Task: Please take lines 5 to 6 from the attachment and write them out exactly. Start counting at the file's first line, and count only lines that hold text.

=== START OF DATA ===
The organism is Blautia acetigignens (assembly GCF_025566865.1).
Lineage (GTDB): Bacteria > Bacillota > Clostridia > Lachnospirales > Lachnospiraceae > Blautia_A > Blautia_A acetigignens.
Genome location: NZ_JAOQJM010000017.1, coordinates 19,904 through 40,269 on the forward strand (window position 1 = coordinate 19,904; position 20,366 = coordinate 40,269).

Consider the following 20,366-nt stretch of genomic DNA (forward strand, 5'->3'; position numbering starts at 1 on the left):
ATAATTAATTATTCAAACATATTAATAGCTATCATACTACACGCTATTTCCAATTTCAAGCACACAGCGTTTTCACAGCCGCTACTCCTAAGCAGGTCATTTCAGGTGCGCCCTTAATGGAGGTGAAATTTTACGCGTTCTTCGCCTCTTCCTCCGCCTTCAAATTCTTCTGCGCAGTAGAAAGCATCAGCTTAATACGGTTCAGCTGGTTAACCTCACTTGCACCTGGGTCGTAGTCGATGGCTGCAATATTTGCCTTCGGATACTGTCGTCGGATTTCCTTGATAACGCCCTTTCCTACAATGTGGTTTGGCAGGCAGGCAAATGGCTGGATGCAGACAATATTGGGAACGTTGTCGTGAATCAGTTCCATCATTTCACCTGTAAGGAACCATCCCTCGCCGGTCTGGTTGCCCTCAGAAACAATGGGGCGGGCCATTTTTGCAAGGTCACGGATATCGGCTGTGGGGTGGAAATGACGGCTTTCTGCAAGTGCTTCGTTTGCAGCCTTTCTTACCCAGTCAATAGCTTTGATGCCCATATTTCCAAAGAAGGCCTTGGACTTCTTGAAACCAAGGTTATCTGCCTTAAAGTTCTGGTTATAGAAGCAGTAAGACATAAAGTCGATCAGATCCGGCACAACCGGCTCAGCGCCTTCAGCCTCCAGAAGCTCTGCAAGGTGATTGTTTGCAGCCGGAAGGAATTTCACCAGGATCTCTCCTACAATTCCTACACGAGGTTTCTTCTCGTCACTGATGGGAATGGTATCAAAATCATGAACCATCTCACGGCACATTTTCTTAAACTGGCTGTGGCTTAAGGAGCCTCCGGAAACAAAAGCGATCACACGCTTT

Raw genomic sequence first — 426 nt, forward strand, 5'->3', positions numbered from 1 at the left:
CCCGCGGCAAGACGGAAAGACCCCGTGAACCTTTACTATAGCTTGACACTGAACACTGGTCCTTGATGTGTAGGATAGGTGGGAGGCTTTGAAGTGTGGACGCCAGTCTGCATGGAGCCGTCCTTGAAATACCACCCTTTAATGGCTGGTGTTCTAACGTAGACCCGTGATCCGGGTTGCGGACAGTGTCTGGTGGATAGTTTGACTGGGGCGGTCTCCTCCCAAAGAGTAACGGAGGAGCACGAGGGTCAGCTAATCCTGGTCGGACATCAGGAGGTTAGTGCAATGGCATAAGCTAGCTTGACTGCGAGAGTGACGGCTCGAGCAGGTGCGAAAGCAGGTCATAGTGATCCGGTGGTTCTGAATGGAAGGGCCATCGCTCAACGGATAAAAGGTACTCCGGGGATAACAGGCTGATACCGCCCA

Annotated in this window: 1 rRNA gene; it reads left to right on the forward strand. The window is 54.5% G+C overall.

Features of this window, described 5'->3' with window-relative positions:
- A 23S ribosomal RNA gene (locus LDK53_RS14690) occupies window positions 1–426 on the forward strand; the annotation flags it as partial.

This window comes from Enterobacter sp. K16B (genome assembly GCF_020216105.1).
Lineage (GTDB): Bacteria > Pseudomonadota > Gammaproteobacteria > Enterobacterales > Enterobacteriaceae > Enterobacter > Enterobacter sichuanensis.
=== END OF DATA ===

ATAATTAATTATTCAAACATATTAATAGCTATCATACTACACGCTATTTCCAATTTCAAGCACACAGCGTTTTCACAGCCGCTACTCCTAAGCAGGTCATTTCAGGTGCGCCCTTAATGGAGGTGAAATTTTACGCGTTCTTCGCCTCTTCCTCCGCCTTCAAATTCTTCTGCGCAGTAGAAAGCATCAGCTTAATACGGTTCAGCTGGTTAACCTCACTTGCACCTGGGTCGTAGTCGATGGCTGCAATATTTGCCTTCGGATACTGTCGTCGGATTTCCTTGATAACGCCCTTTCCTACAATGTGGTTTGGCAGGCAGGCAAATGGCTGGATGCAGACAATATTGGGAACGTTGTCGTGAATCAGTTCCATCATTTCACCTGTAAGGAACCATCCCTCGCCGGTCTGGTTGCCCTCAGAAACAATGGGGCGGGCCATTTTTGCAAGGTCACGGATATCGGCTGTGGGGTGGAAATGACGGCTTTCTGCAAGTGCTTCGTTTGCAGCCTTTCTTACCCAGTCAATAGCTTTGATGCCCATATTTCCAAAGAAGGCCTTGGACTTCTTGAAACCAAGGTTATCTGCCTTAAAGTTCTGGTTATAGAAGCAGTAAGACATAAAGTCGATCAGATCCGGCACAACCGGCTCAGCGCCTTCAGCCTCCAGAAGCTCTGCAAGGTGATTGTTTGCAGCCGGAAGGAATTTCACCAGGATCTCTCCTACAATTCCTACACGAGGTTTCTTCTCGTCACTGATGGGAATGGTATCAAAATCATGAACCATCTCACGGCACATTTTCTTAAACTGGCTGTGGCTTAAGGAGCCTCCGGAAACAAAAGCGATCACACGCTTT

Raw genomic sequence first — 426 nt, forward strand, 5'->3', positions numbered from 1 at the left: